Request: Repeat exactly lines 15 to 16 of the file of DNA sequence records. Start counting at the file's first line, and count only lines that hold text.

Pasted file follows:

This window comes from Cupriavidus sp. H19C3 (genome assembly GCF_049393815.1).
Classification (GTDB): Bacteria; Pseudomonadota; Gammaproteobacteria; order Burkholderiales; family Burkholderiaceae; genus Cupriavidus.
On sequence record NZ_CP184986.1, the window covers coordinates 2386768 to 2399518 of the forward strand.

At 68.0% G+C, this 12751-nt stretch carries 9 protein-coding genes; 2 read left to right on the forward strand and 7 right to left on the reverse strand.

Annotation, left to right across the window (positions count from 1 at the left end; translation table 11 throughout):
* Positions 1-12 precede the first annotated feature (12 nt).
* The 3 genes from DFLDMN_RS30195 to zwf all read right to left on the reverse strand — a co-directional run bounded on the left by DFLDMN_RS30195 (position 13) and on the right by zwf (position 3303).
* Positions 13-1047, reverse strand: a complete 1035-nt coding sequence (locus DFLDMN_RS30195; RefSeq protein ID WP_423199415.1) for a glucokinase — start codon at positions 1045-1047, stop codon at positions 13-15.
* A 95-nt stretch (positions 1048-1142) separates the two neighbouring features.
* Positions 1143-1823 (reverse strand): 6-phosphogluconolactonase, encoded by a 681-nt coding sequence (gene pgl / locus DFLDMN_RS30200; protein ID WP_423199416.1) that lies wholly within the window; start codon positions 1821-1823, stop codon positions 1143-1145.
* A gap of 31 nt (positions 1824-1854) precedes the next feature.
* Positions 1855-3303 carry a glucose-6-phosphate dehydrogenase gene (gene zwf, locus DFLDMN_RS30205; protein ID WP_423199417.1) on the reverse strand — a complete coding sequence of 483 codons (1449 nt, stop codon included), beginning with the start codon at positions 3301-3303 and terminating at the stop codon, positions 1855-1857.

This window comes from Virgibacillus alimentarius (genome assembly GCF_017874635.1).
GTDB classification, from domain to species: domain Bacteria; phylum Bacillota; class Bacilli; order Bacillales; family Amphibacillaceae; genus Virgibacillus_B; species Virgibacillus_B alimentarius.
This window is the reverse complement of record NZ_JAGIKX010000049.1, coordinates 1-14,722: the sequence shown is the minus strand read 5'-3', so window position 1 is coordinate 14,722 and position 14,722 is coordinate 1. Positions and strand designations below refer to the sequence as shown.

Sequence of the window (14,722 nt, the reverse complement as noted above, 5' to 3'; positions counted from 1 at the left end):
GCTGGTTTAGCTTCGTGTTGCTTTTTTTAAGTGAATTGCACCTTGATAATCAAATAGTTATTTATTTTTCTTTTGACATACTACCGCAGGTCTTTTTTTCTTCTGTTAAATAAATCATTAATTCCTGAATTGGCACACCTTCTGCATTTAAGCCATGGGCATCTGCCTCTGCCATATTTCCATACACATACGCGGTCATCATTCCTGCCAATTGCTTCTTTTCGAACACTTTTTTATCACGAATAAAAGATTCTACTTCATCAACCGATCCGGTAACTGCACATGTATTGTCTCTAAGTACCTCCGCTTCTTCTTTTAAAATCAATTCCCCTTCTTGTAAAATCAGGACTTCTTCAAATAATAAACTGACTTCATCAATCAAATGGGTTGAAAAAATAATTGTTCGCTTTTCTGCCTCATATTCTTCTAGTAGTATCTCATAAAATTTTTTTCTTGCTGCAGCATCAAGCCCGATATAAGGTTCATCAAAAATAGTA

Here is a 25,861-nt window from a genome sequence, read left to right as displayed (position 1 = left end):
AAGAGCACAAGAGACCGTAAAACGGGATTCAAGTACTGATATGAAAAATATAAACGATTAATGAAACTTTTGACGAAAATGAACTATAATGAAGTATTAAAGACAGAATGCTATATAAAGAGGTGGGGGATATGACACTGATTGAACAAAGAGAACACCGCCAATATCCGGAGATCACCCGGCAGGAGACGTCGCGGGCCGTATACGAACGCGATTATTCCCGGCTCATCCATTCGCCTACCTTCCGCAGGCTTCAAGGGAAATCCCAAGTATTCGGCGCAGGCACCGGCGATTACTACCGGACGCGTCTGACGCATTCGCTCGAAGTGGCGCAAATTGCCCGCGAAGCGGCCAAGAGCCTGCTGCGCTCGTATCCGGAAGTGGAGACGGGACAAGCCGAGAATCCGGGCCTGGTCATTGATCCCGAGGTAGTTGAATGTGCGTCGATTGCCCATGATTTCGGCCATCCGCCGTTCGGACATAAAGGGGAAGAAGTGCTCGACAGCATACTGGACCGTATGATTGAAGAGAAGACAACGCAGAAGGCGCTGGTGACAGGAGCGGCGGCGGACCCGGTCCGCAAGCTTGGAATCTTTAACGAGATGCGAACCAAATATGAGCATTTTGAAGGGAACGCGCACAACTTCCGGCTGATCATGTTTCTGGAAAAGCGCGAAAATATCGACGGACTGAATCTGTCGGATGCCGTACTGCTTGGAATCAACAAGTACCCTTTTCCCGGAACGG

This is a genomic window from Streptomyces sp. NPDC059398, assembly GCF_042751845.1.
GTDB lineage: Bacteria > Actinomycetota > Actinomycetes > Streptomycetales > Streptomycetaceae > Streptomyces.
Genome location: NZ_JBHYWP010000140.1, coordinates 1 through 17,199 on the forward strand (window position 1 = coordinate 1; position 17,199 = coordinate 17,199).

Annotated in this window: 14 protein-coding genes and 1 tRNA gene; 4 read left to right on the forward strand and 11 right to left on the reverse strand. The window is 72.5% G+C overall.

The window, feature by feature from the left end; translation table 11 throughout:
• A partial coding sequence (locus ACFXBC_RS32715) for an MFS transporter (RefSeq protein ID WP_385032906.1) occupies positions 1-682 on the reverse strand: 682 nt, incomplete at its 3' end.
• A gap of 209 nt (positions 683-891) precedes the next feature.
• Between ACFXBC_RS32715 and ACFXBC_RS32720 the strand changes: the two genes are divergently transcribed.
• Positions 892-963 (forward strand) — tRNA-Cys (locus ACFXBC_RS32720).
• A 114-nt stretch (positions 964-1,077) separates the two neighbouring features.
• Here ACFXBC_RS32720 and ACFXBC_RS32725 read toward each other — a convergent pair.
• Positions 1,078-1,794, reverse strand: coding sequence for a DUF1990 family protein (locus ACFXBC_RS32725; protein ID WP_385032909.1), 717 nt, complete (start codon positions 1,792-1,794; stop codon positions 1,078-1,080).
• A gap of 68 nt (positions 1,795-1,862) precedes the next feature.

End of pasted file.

This window is the reverse complement of record NZ_JAGIKX010000049.1, coordinates 1-14,722: the sequence shown is the minus strand read 5'-3', so window position 1 is coordinate 14,722 and position 14,722 is coordinate 1. Positions and strand designations below refer to the sequence as shown.

Sequence of the window (14,722 nt, the reverse complement as noted above, 5' to 3'; positions counted from 1 at the left end):